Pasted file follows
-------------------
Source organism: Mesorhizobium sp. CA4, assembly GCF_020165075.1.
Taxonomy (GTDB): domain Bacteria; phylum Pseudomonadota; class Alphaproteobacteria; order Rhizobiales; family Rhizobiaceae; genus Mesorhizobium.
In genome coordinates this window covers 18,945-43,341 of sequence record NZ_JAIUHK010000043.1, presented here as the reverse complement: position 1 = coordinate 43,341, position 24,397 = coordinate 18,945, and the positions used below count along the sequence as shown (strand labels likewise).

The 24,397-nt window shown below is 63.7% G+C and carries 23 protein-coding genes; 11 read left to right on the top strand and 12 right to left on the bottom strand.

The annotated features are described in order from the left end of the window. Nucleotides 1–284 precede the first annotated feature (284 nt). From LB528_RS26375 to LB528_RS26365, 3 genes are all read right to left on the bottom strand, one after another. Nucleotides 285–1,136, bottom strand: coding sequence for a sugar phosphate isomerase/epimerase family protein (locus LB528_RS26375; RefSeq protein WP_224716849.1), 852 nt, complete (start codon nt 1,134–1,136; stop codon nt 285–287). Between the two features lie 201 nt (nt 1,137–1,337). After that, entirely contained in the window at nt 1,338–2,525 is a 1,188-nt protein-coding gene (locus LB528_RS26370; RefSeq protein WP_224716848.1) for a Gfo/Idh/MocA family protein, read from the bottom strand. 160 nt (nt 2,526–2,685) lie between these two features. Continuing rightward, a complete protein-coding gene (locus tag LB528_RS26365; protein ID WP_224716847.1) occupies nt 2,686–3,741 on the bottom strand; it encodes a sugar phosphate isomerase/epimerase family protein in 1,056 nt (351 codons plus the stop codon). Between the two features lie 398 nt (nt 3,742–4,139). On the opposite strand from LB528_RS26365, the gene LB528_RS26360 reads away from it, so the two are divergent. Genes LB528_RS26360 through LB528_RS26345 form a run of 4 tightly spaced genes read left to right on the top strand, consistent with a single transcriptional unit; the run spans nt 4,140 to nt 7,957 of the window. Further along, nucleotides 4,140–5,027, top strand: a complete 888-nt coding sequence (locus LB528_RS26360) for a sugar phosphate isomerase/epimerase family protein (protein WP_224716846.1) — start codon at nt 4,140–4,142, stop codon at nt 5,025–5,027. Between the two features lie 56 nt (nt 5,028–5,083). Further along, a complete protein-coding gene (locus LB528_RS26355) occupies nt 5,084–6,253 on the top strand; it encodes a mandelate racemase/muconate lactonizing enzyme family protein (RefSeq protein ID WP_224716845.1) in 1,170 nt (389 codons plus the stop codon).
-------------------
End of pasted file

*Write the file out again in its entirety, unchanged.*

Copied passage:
Source organism: Mesorhizobium sp. CA4, assembly GCF_020165075.1.
Taxonomy (GTDB): domain Bacteria; phylum Pseudomonadota; class Alphaproteobacteria; order Rhizobiales; family Rhizobiaceae; genus Mesorhizobium.
In genome coordinates this window covers 18,945-43,341 of sequence record NZ_JAIUHK010000043.1, presented here as the reverse complement: position 1 = coordinate 43,341, position 24,397 = coordinate 18,945, and the positions used below count along the sequence as shown (strand labels likewise).

The 24,397-nt window shown below is 63.7% G+C and carries 23 protein-coding genes; 11 read left to right on the top strand and 12 right to left on the bottom strand.

The annotated features are described in order from the left end of the window. Nucleotides 1–284 precede the first annotated feature (284 nt). From LB528_RS26375 to LB528_RS26365, 3 genes are all read right to left on the bottom strand, one after another. Nucleotides 285–1,136, bottom strand: coding sequence for a sugar phosphate isomerase/epimerase family protein (locus LB528_RS26375; RefSeq protein WP_224716849.1), 852 nt, complete (start codon nt 1,134–1,136; stop codon nt 285–287). Between the two features lie 201 nt (nt 1,137–1,337). After that, entirely contained in the window at nt 1,338–2,525 is a 1,188-nt protein-coding gene (locus LB528_RS26370; RefSeq protein WP_224716848.1) for a Gfo/Idh/MocA family protein, read from the bottom strand. 160 nt (nt 2,526–2,685) lie between these two features. Continuing rightward, a complete protein-coding gene (locus tag LB528_RS26365; protein ID WP_224716847.1) occupies nt 2,686–3,741 on the bottom strand; it encodes a sugar phosphate isomerase/epimerase family protein in 1,056 nt (351 codons plus the stop codon). Between the two features lie 398 nt (nt 3,742–4,139). On the opposite strand from LB528_RS26365, the gene LB528_RS26360 reads away from it, so the two are divergent. Genes LB528_RS26360 through LB528_RS26345 form a run of 4 tightly spaced genes read left to right on the top strand, consistent with a single transcriptional unit; the run spans nt 4,140 to nt 7,957 of the window. Further along, nucleotides 4,140–5,027, top strand: a complete 888-nt coding sequence (locus LB528_RS26360) for a sugar phosphate isomerase/epimerase family protein (protein WP_224716846.1) — start codon at nt 4,140–4,142, stop codon at nt 5,025–5,027. Between the two features lie 56 nt (nt 5,028–5,083). Further along, a complete protein-coding gene (locus LB528_RS26355) occupies nt 5,084–6,253 on the top strand; it encodes a mandelate racemase/muconate lactonizing enzyme family protein (RefSeq protein ID WP_224716845.1) in 1,170 nt (389 codons plus the stop codon).